Are humans unique in our way of thinking?
Humans are smart, but are we really unique in our way of thinking?
Neuroscientists Philipe Bujold thought about this question from Alan...
Philipe - That’s a good one. I would have to say yes and no. Again a sort of half/half answer. The reason is yes, humans will be unique in certain ways. Obviously we have a brain that’s quite different to other animals; we have things like language. But if I look at pure economic decision making in that sense, we have very, very strong similarities with other animals in our lineage and it can go quite far back actually.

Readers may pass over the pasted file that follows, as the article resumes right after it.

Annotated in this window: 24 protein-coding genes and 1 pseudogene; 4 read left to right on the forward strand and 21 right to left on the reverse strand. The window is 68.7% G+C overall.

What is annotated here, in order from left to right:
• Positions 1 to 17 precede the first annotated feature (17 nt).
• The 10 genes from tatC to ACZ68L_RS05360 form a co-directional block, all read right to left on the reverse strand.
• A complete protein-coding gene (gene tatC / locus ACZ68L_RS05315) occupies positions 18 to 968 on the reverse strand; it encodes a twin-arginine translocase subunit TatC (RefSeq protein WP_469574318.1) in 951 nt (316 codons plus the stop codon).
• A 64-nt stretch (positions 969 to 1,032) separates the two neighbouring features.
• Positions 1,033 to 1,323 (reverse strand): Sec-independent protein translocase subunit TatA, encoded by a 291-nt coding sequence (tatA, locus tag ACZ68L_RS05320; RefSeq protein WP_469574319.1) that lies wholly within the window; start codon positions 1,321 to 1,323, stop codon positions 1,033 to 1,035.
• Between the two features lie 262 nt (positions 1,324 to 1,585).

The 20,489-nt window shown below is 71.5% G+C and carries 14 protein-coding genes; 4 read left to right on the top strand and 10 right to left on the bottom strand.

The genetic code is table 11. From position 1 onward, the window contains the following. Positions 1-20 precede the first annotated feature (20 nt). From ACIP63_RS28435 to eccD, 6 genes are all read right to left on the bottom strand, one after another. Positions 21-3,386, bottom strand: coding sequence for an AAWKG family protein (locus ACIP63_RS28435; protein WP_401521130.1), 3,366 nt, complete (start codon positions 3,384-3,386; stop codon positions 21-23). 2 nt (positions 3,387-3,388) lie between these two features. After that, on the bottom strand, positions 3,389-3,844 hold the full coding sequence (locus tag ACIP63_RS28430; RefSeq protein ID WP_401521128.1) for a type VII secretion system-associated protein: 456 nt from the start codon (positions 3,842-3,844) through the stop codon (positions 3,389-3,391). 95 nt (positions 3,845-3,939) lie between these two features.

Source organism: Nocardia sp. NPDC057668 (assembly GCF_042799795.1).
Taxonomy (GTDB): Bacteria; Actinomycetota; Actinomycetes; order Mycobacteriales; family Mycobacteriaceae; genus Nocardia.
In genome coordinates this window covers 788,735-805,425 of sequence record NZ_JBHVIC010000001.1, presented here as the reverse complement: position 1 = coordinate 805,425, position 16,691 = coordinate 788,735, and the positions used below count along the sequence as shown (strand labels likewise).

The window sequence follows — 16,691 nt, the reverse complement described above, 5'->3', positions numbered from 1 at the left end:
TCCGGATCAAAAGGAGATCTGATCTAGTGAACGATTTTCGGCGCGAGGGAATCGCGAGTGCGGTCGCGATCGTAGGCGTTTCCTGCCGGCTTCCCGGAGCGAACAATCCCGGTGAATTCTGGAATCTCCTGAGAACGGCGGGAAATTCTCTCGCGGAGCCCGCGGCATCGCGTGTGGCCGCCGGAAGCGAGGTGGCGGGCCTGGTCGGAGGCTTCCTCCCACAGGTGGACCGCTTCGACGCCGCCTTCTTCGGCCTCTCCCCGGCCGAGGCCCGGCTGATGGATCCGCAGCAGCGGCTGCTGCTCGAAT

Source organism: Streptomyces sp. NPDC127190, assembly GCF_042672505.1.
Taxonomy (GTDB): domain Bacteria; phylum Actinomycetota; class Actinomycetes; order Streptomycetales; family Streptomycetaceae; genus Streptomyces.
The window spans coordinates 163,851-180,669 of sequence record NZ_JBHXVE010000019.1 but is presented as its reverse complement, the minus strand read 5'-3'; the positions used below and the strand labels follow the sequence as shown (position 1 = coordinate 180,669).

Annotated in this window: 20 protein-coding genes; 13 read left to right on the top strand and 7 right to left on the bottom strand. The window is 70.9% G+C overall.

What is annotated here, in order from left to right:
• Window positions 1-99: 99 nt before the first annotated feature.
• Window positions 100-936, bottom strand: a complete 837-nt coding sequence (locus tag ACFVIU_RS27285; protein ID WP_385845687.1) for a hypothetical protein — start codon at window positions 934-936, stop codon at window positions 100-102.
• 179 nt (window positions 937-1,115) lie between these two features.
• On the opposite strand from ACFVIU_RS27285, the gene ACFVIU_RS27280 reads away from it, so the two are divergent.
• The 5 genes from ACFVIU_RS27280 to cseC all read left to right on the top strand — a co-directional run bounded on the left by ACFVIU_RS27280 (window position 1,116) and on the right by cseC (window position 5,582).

So let’s say things like fairness - monkeys will usually like things like fairness in the same way we do. Let’s say you give a grape to a monkey and then a cucumber to another one, usually the one that gets the cucumber will be very, very upset. And would prefer not to have anything and punish the person giving him the cucumber than other things.
You don’t necessarily see that in rats but as you go down you see all of the economic biases that we have slowly trickle down, although we still share a lot of things. So rats and pigeons will even share the effect of framing. Earlier I talked about the £3 versus £5. Well rats still show that, pigeons still show that. So yes, we have some unique biases but other animals share them too.